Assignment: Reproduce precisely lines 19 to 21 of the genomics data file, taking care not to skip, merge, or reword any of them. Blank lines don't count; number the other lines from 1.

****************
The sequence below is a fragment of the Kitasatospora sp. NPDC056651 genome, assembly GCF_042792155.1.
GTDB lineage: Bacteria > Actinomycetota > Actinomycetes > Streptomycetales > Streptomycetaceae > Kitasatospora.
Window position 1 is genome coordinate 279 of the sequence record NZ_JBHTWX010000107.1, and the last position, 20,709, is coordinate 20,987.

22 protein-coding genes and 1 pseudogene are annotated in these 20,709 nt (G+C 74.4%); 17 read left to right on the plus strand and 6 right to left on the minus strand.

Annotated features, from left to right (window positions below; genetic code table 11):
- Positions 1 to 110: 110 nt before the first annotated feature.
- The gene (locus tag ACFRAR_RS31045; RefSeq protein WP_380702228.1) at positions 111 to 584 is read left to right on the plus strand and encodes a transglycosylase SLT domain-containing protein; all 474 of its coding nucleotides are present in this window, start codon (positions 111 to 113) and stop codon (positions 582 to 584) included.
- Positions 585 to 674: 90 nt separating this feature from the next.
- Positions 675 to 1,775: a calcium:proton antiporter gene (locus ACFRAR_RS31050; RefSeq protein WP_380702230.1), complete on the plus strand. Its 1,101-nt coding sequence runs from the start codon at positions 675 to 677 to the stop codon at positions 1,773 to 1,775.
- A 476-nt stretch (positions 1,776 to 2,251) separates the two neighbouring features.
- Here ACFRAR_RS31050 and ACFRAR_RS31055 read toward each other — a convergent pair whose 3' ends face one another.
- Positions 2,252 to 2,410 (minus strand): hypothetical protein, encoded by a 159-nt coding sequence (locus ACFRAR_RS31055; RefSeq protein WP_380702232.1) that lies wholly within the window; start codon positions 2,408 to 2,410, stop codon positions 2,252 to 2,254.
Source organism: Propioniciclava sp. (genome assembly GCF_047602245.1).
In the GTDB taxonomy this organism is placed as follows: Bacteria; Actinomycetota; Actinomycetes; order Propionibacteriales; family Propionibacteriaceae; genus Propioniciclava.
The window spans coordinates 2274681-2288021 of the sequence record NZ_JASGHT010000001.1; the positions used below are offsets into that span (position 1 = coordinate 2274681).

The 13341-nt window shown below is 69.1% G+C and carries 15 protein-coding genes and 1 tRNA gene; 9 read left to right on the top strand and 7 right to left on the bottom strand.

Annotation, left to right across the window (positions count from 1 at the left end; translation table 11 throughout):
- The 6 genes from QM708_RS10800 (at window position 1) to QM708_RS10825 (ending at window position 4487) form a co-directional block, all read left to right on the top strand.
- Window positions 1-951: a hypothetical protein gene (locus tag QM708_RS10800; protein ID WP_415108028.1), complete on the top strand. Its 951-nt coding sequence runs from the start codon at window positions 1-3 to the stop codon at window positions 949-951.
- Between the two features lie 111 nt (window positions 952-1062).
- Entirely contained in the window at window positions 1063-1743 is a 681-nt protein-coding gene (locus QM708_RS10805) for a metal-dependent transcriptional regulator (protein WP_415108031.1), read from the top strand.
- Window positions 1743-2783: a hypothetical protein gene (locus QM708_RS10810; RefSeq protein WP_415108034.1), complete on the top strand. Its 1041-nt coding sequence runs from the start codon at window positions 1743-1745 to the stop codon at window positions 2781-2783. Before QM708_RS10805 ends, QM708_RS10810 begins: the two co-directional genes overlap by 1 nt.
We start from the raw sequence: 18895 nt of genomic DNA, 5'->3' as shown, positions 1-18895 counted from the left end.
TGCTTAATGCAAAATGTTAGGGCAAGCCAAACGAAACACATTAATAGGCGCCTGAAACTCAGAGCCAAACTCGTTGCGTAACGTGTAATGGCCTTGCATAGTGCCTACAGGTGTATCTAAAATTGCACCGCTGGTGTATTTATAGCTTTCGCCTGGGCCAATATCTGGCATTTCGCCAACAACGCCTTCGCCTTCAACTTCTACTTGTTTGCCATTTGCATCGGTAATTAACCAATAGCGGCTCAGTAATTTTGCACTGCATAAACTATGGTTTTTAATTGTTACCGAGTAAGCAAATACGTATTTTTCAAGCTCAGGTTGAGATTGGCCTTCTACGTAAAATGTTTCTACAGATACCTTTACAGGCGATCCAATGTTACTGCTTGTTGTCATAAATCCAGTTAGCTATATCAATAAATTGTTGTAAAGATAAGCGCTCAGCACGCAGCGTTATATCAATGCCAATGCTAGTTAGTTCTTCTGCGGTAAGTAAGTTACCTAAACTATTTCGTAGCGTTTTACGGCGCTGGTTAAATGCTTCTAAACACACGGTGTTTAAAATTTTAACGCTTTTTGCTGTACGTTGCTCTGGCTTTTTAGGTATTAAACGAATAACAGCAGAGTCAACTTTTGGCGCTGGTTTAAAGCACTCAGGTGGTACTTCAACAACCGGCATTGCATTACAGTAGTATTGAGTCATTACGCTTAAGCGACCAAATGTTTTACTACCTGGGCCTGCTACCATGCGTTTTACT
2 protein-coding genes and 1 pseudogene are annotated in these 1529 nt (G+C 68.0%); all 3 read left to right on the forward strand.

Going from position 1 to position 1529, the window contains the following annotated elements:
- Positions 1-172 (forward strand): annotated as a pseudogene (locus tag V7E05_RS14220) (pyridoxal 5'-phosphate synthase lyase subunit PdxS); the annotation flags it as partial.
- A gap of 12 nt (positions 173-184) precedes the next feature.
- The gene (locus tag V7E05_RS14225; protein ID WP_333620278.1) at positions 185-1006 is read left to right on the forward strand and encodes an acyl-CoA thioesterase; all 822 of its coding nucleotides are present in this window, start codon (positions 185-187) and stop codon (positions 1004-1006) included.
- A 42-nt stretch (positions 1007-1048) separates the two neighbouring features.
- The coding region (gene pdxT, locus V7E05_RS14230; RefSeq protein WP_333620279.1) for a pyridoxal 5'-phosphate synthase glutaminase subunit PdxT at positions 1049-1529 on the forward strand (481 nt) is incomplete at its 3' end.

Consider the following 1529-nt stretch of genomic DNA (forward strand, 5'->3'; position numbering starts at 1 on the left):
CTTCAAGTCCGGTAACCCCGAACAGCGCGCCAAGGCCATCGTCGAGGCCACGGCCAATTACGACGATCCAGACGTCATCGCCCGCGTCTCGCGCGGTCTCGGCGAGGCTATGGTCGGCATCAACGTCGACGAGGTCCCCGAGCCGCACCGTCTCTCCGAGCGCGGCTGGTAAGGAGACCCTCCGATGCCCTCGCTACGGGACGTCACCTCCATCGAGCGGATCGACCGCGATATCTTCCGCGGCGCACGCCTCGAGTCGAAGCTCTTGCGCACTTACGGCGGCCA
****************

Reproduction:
- Window positions 1-951: a hypothetical protein gene (locus tag QM708_RS10800; protein ID WP_415108028.1), complete on the top strand. Its 951-nt coding sequence runs from the start codon at window positions 1-3 to the stop codon at window positions 949-951.
- Between the two features lie 111 nt (window positions 952-1062).
- Entirely contained in the window at window positions 1063-1743 is a 681-nt protein-coding gene (locus QM708_RS10805) for a metal-dependent transcriptional regulator (protein WP_415108031.1), read from the top strand.